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How to Influence a Child's Brain Development

Updated on August 20, 2014


  • Teach children strategies like sorting and naming to improve their ability to recall words or objects. Focus on the important facts – the who, what, when, where, how and why— to teach narrative skills and how to think about events in terms of time and causality.

  • Illustrated storybooks help younger children to understand longer phrases. Dialogue with children about what you have read and encourage their comments. Introduce pictureless books to older preschoolers to teach them that words alone create imagery. Preschoolers love word games, like making up rhymes or alliterations, such as “The big brown buffalo built a brand-new boat in the bayou."
  • Consistently challenge children in a warm and supportive way. Be warm, nurturing, supportive, stimulating, responsive yet demanding. Play the role of facilitator rather than instructor – help each child find interesting and challenging projects, answer questions, suggest new approaches and foster a sense of mastery. Children learn by doing.


What could be more enlightening than knowing how your child’s brain functions? l don’t claim to have an exact roadmap, but you might want to read on to learn about important findings by Lise Eliot, Ph.D., which I have summarized from her book "What’s Going on in There".

Social-Emotional Growth

Your child needs to feel accepted and respected. Talk a lot to your child about his feelings and relationships in order to help him develop the skill of introspection. Gently challenge him by encouraging him to face his fears so that he can learn to cope with minor stresses.

Memory Skills

Memory improves with practice. The early years constitute a critical period for establishing a lifelong arsenal of memory skills. So challenge your child to use her memory. Children love to be told stories since stories help them hone their own narrative skills. Focus on the important facts – the who, what, when, where, how and why — to teach how to think about events in terms of time and causality.


Language opens up a universe of questions, reasoning, social communication and opinions. Language is a critical foundation for what we consider to be intelligent behavior. A child’s brain absorbs language easily and efficiently – particularly rules and grammar – until six or seven years of age. By early adulthood the critical period for acquiring language skills is over. Genes play a major role in determining your child’s ability to acquire and use language, but the quality and quantity of language exposure also shape the structure and function of your child’s linguistic brain. Ideally your child should get a lot of positive feedback, such as repeating your child’s vocalizations or following them with questions, elaborations or affirmations. At every age you should find that happy medium of speaking to your child in a way that is largely within his reach of understanding but also stretches him just a bit beyond his abilities. Illustrated storybooks help younger preschoolers to understand longer phrases. Dialogue with your child about what you have read and encourage your child’s comments. Introduce pictureless books to your older preschooler to teach him that words alone create imagery.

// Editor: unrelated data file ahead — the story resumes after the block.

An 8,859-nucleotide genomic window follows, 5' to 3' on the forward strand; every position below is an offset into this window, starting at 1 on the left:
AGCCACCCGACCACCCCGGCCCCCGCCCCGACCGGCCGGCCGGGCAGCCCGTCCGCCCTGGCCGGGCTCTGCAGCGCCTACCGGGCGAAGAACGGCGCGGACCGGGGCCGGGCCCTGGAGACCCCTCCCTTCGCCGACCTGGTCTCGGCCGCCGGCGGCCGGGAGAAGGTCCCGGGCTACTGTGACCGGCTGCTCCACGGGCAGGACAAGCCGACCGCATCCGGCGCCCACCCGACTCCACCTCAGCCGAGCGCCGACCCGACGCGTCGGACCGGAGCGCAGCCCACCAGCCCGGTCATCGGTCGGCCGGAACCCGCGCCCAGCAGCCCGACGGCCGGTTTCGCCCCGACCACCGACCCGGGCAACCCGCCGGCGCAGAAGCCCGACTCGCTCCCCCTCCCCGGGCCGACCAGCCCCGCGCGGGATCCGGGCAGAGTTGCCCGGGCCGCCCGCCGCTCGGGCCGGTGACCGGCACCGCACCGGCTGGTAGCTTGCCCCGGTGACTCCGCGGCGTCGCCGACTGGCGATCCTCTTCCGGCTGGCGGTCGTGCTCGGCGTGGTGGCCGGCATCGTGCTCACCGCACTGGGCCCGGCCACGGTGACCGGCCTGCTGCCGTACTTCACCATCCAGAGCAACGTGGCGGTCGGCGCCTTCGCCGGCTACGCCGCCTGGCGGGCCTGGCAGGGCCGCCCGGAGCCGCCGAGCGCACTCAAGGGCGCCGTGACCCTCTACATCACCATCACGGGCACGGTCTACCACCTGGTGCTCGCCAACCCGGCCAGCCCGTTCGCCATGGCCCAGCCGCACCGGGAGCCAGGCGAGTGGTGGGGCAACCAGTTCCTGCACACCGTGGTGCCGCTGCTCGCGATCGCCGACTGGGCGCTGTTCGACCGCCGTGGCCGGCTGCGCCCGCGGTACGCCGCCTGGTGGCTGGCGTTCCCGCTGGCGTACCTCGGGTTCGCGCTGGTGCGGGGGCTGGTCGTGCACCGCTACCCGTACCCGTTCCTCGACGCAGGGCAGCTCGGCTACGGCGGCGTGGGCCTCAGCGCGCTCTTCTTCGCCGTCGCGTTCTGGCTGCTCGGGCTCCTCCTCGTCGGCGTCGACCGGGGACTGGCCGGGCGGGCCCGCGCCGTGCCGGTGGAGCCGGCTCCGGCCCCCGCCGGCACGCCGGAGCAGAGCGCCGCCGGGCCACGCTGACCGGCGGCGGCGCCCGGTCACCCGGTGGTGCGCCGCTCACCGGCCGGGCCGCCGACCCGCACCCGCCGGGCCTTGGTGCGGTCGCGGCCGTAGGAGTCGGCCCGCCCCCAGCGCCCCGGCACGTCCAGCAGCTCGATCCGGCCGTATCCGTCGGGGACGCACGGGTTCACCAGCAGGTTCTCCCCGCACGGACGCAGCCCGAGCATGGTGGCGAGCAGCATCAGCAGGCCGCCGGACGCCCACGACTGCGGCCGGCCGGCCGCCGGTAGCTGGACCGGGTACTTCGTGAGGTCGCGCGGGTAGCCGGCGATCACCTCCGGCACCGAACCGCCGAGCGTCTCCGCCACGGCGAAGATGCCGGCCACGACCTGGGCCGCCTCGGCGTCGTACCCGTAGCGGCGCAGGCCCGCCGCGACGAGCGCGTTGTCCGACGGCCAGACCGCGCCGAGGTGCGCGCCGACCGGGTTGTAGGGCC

From curiosity over awe and amusement to "whatevs" in 16 seconds.


Intelligence is determined equally by genes and environment which means you can still do a lot to improve your child’s intellectual abilities. Several studies report a significant cognitive and language advantage for children in high-quality child care facilities over those reared at home. Group care enriches a child’s life. Children of parents who are more nurturing, who are very involved and responsive, but also have high expectations tend to be intellectually and academically more successful.. An involved and responsive parent really listens to his child to understand what she is trying to say and engages in a lot of verbal give-and-take. A parent with high expectations insists on mature behavior, independence and obedience to clear rules.

What promotes high-achieving children’s cognitive development in the long run are measures that foster children’s enthusiasm, industry, perseverance and motivation to learn. For shared activities with your child choose something you enjoy, enabling you to teach the pleasure of accomplishment, experimentation and creativity. Your child gets a close-up view of mature thinking and behavior. Consistently challenge your child in a warm and supportive way. Expect hard work but not a particular level of achievement. But relax there is always the other 50% genetically determined intelligence on which you have no influence.


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